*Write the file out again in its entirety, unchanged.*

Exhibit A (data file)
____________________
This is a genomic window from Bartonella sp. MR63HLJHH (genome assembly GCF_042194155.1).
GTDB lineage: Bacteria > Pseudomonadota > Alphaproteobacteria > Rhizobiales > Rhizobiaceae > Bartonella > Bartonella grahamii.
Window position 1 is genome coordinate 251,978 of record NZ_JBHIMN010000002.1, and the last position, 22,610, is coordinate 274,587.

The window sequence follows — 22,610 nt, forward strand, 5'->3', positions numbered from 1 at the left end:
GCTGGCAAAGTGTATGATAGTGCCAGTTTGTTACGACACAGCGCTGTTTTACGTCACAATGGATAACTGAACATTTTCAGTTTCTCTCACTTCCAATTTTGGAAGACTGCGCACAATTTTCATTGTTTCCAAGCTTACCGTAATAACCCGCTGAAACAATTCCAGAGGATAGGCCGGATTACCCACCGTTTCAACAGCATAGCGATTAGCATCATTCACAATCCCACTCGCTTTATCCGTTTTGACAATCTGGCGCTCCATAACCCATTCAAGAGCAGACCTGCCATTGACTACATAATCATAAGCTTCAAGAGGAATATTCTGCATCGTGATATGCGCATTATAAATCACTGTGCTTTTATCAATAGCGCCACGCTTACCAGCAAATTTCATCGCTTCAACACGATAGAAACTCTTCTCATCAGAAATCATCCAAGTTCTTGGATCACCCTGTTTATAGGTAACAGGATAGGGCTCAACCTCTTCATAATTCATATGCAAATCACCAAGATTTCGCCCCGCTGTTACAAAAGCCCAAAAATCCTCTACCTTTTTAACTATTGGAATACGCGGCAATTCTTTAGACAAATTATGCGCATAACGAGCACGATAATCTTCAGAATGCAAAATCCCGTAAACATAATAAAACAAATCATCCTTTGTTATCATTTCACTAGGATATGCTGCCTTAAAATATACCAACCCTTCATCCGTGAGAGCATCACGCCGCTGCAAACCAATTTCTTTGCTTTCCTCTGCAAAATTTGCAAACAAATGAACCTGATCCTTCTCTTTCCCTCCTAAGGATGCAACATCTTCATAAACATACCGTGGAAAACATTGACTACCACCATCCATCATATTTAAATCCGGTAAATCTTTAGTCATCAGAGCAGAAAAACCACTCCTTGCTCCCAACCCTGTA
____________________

This is a genomic window from Bartonella sp. MR63HLJHH (genome assembly GCF_042194155.1).
GTDB lineage: Bacteria > Pseudomonadota > Alphaproteobacteria > Rhizobiales > Rhizobiaceae > Bartonella > Bartonella grahamii.
Window position 1 is genome coordinate 251,978 of record NZ_JBHIMN010000002.1, and the last position, 22,610, is coordinate 274,587.

The window sequence follows — 22,610 nt, forward strand, 5'->3', positions numbered from 1 at the left end:
GCTGGCAAAGTGTATGATAGTGCCAGTTTGTTACGACACAGCGCTGTTTTACGTCACAATGGATAACTGAACATTTTCAGTTTCTCTCACTTCCAATTTTGGAAGACTGCGCACAATTTTCATTGTTTCCAAGCTTACCGTAATAACCCGCTGAAACAATTCCAGAGGATAGGCCGGATTACCCACCGTTTCAACAGCATAGCGATTAGCATCATTCACAATCCCACTCGCTTTATCCGTTTTGACAATCTGGCGCTCCATAACCCATTCAAGAGCAGACCTGCCATTGACTACATAATCATAAGCTTCAAGAGGAATATTCTGCATCGTGATATGCGCATTATAAATCACTGTGCTTTTATCAATAGCGCCACGCTTACCAGCAAATTTCATCGCTTCAACACGATAGAAACTCTTCTCATCAGAAATCATCCAAGTTCTTGGATCACCCTGTTTATAGGTAACAGGATAGGGCTCAACCTCTTCATAATTCATATGCAAATCACCAAGATTTCGCCCCGCTGTTACAAAAGCCCAAAAATCCTCTACCTTTTTAACTATTGGAATACGCGGCAATTCTTTAGACAAATTATGCGCATAACGAGCACGATAATCTTCAGAATGCAAAATCCCGTAAACATAATAAAACAAATCATCCTTTGTTATCATTTCACTAGGATATGCTGCCTTAAAATATACCAACCCTTCATCCGTGAGAGCATCACGCCGCTGCAAACCAATTTCTTTGCTTTCCTCTGCAAAATTTGCAAACAAATGAACCTGATCCTTCTCTTTCCCTCCTAAGGATGCAACATCTTCATAAACATACCGTGGAAAACATTGACTACCACCATCCATCATATTTAAATCCGGTAAATCTTTAGTCATCAGAGCAGAAAAACCACTCCTTGCTCCCAACCCTGTA